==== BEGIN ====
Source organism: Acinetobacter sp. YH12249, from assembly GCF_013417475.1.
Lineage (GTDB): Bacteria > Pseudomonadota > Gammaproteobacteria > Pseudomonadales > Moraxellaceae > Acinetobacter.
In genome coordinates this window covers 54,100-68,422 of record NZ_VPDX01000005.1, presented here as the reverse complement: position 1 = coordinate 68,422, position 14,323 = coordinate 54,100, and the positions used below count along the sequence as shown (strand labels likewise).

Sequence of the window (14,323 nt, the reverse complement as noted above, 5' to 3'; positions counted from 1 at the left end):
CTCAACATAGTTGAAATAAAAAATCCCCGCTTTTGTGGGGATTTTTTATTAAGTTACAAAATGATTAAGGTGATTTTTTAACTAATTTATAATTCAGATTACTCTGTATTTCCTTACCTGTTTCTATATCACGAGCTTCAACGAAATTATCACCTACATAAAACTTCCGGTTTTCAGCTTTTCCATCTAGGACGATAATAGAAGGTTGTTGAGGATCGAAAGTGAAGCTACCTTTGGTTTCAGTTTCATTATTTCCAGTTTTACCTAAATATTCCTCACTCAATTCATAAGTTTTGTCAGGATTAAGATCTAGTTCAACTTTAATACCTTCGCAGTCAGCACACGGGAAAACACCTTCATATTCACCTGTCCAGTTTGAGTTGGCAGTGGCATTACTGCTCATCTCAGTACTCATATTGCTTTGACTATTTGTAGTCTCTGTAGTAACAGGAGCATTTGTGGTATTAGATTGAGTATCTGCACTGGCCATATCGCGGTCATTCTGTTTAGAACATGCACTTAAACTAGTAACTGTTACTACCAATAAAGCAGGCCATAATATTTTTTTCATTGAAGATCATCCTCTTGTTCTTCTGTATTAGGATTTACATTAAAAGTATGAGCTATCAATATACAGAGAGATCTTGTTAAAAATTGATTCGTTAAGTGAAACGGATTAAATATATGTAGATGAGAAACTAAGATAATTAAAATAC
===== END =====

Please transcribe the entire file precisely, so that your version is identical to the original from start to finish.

Source organism: Acinetobacter sp. YH12249, from assembly GCF_013417475.1.
Lineage (GTDB): Bacteria > Pseudomonadota > Gammaproteobacteria > Pseudomonadales > Moraxellaceae > Acinetobacter.
In genome coordinates this window covers 54,100-68,422 of record NZ_VPDX01000005.1, presented here as the reverse complement: position 1 = coordinate 68,422, position 14,323 = coordinate 54,100, and the positions used below count along the sequence as shown (strand labels likewise).

Sequence of the window (14,323 nt, the reverse complement as noted above, 5' to 3'; positions counted from 1 at the left end):
CTCAACATAGTTGAAATAAAAAATCCCCGCTTTTGTGGGGATTTTTTATTAAGTTACAAAATGATTAAGGTGATTTTTTAACTAATTTATAATTCAGATTACTCTGTATTTCCTTACCTGTTTCTATATCACGAGCTTCAACGAAATTATCACCTACATAAAACTTCCGGTTTTCAGCTTTTCCATCTAGGACGATAATAGAAGGTTGTTGAGGATCGAAAGTGAAGCTACCTTTGGTTTCAGTTTCATTATTTCCAGTTTTACCTAAATATTCCTCACTCAATTCATAAGTTTTGTCAGGATTAAGATCTAGTTCAACTTTAATACCTTCGCAGTCAGCACACGGGAAAACACCTTCATATTCACCTGTCCAGTTTGAGTTGGCAGTGGCATTACTGCTCATCTCAGTACTCATATTGCTTTGACTATTTGTAGTCTCTGTAGTAACAGGAGCATTTGTGGTATTAGATTGAGTATCTGCACTGGCCATATCGCGGTCATTCTGTTTAGAACATGCACTTAAACTAGTAACTGTTACTACCAATAAAGCAGGCCATAATATTTTTTTCATTGAAGATCATCCTCTTGTTCTTCTGTATTAGGATTTACATTAAAAGTATGAGCTATCAATATACAGAGAGATCTTGTTAAAAATTGATTCGTTAAGTGAAACGGATTAAATATATGTAGATGAGAAACTAAGATAATTAAAATAC